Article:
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also known as:
The Concordaunce of Hystoryes
(as titled by the Author).
 

Published in 1516 as
The new chronicles of England and of France
 
 

by
Robert Fabyan
 


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Robert Fabyan
 Born ?, died 1513. London merchant, clothier and member of the Draper company (trade guild). Alderman and then Sheriff of London 1492-1494. Served as an alderman again during the Cornish rebellion, and was tasked with the defense of the city with the other aldermen.  Resigned his position in 1502 claiming poverty even though he was quite wealthy by marriage. He left a meticulous will that testated a large estate. Survived by 6 children and his widow.
 

His chronicle is among one of the first of the modern era. Two volumes in one, it chronicles England and France from the founding and naming of Albion (Britain) by Brutus in the first century, through King Henry VII.   Sometimes graphical, mostly mundane, the chronicle is of great importance for its description of the ascensions of power of the rulers of England and the ruthlessness of the Sovereigns in attaining and retaining their seat.  Mundane political matters enlighten the reader as to the political situations of the common man; and descriptions of the pageantry and examples of prose provide the reader with insight as to the heraldry of the time.
 

Fabyan and his work are often criticized for lacking in originality and detail, of being of little more than a strung together chronology. Short-sighted critics forget that Fabyan's lifetime coincided with the end of the Dark Ages and beginning of the Modern Age. Very few men of that time were 'of letters', and even fewer of those well read. At this time printing in England was just emerging from it's infancy; at Fabyan's death there were only two major printers in all of England!   All in all though, these claims are not completely without merit as even Fabyan himself asserts that he is  naught more than a chronicler. Still, one must consider Fabyan's realization of the need for a concise, chronological history of his land and people; and his fulfilling of that realization with his Chronicle were seminal achievements in the field of historical literature. One cannot argue that he did not accomplish what he set about - to give the reader a chronicle of the history of the Isle of Britain from its founding though to its (then) current time.
 

While most of his chronicle is the compilation of the works of previous writers, when he approaches his more contemporary times he intersperses his own diary and public records of the latter 14th and 15th centuries to document specific political history.  Rarely going into explicit detail (although, the sometimes graphical descriptions of executions and tortures shocked many through and into the Victorian age),  his work still gives insight into the municipal workings and  politics of the time.  Only in recent times has it been recognized as a valuable historical record validating later historical accounts and studies of the various rulers and political events of England and France.  Numerous writers in both the historical and literary fields have used Fabian's Chronicle as a reference throughout the years,  Shakespeare and Thomas Gray among them.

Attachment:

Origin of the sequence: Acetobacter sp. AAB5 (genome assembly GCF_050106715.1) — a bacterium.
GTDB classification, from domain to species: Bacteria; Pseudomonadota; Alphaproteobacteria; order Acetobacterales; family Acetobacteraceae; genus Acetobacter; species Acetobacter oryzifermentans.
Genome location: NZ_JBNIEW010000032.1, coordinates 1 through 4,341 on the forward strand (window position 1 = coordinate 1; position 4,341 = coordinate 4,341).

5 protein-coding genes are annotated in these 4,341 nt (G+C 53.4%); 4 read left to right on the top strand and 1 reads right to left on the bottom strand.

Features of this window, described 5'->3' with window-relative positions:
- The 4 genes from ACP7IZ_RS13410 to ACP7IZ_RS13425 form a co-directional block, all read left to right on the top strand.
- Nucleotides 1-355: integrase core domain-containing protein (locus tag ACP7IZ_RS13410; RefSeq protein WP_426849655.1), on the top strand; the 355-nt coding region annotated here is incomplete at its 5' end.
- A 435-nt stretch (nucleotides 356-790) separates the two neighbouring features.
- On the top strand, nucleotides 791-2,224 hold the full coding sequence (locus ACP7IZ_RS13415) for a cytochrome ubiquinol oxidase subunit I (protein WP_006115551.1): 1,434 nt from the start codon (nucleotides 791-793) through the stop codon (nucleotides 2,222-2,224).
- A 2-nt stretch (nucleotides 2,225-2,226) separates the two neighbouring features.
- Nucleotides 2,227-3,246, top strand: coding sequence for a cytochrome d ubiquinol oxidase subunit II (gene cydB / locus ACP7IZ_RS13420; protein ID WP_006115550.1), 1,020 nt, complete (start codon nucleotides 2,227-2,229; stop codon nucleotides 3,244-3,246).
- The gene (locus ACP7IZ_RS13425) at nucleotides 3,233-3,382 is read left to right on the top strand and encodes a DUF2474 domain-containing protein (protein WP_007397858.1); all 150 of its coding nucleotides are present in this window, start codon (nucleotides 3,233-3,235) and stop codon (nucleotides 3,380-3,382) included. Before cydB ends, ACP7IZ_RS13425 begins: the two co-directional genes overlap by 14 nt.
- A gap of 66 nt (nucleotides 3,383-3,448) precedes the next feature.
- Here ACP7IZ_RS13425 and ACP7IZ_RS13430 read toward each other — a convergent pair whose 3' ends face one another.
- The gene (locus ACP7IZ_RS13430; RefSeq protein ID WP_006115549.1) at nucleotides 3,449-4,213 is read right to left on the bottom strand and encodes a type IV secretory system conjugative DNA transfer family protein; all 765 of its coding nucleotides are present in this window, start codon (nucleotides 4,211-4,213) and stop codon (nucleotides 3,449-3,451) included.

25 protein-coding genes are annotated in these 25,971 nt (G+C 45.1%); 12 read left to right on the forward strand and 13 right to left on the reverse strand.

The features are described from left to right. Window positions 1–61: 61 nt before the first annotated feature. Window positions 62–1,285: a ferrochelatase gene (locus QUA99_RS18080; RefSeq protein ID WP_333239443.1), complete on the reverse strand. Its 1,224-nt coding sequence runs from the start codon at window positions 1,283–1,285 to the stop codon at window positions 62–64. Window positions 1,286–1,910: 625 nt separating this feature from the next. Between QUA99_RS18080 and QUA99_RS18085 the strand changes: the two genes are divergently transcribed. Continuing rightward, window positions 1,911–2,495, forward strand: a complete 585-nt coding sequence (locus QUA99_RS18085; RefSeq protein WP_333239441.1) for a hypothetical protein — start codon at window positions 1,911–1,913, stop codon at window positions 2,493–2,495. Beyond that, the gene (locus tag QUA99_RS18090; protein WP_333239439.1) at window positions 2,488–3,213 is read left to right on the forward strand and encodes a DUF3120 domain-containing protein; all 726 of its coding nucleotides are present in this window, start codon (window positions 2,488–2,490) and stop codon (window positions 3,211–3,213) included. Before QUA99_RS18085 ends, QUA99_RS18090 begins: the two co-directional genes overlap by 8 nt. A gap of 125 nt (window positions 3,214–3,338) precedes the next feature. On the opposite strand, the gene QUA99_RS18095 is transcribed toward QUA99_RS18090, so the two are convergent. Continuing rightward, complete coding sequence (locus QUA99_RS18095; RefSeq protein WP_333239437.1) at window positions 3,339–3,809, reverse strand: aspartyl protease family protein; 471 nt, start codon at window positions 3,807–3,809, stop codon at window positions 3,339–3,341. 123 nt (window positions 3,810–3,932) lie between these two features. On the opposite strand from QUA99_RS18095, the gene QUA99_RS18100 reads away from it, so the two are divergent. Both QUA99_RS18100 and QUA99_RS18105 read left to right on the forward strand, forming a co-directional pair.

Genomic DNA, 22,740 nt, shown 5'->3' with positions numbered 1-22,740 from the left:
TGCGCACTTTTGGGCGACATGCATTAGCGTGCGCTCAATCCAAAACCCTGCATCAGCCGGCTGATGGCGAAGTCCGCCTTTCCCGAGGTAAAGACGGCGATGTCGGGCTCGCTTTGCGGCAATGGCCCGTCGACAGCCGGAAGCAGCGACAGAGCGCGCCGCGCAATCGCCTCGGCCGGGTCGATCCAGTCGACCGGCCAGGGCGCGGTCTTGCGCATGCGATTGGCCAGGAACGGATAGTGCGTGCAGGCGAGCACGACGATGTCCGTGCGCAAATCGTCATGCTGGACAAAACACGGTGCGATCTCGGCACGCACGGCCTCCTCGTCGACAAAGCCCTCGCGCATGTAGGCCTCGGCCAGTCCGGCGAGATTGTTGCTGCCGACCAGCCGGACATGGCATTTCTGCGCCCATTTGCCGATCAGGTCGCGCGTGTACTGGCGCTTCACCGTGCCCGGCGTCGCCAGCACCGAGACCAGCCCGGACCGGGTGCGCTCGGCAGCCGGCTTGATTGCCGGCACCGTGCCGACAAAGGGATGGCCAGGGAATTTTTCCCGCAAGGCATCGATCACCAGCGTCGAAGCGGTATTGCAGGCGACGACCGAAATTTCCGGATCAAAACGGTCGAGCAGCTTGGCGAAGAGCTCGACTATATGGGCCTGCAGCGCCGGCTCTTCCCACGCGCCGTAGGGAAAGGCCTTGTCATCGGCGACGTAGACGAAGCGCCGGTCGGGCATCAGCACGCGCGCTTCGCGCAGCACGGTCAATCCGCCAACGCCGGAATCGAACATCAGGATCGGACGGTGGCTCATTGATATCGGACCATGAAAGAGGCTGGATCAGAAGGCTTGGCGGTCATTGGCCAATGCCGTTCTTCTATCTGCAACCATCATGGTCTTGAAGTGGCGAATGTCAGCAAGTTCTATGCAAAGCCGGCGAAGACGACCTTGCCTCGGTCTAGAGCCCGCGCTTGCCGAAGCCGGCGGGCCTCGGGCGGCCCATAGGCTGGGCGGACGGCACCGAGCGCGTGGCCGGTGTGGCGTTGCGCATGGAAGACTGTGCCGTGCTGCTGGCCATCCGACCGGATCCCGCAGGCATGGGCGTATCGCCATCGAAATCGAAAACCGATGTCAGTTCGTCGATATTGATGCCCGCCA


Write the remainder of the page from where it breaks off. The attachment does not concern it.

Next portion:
Chronology of publication, and differences in the various editions
Fabian's chronicle was first published in 1516 by Richard Pynson.  The first edition ended with the Battle of Bosworth at which the reign of Richard the III ended and Henry the VII began.  Copies of this edition are very rare as it is claimed that it was ordered burnt by Cardinal Wolsey as it reflected on the wealth of the Church and clergy.

The second edition was printed by William Rastell in 1533, and added historical accounts of the reign and death of Henry the VII.  This amended material, was compiled and amended by Rastell and possibly others, as well as based on further writings of Fabyan prior to his death.  This edition includes a closing passage and poetic verse in Latin and English composed by Fabyan.

The third edition was published in 1542 by Reynes, Bonham and others. A much edited version which omitted much of the graphical descriptions of executions and tortures as well as amending and omitting sections that reflected negatively on the Church and Crown.

In 1559, Kingston published a fourth edition that restored the book to the content presented in the second edition, and added further historical accounts of the continuation of the Crown through Elizabeth I.

A 'modern', fifth edition was printed in 1811 by F.C. and J. Rivington, et al.; and edited by Henry Ellis. This edition  presents the historical record of the 1559 version, and adds biographical appendix, index and genealogical notes as well as sundry editorial comment and amendment.  While this edition diverges from presenting all of the original text and truly should be considered a version rather than a edition,  it is considered by most as the best presentation of the work.
 


Excerpts from Fabian's Chronicle
(Publisher and publication date are unknown for this edition as it is missing the title page).

Volume 1

Volume 2

Margin note details

Cover, Spine, watermarks, miscellaneous.

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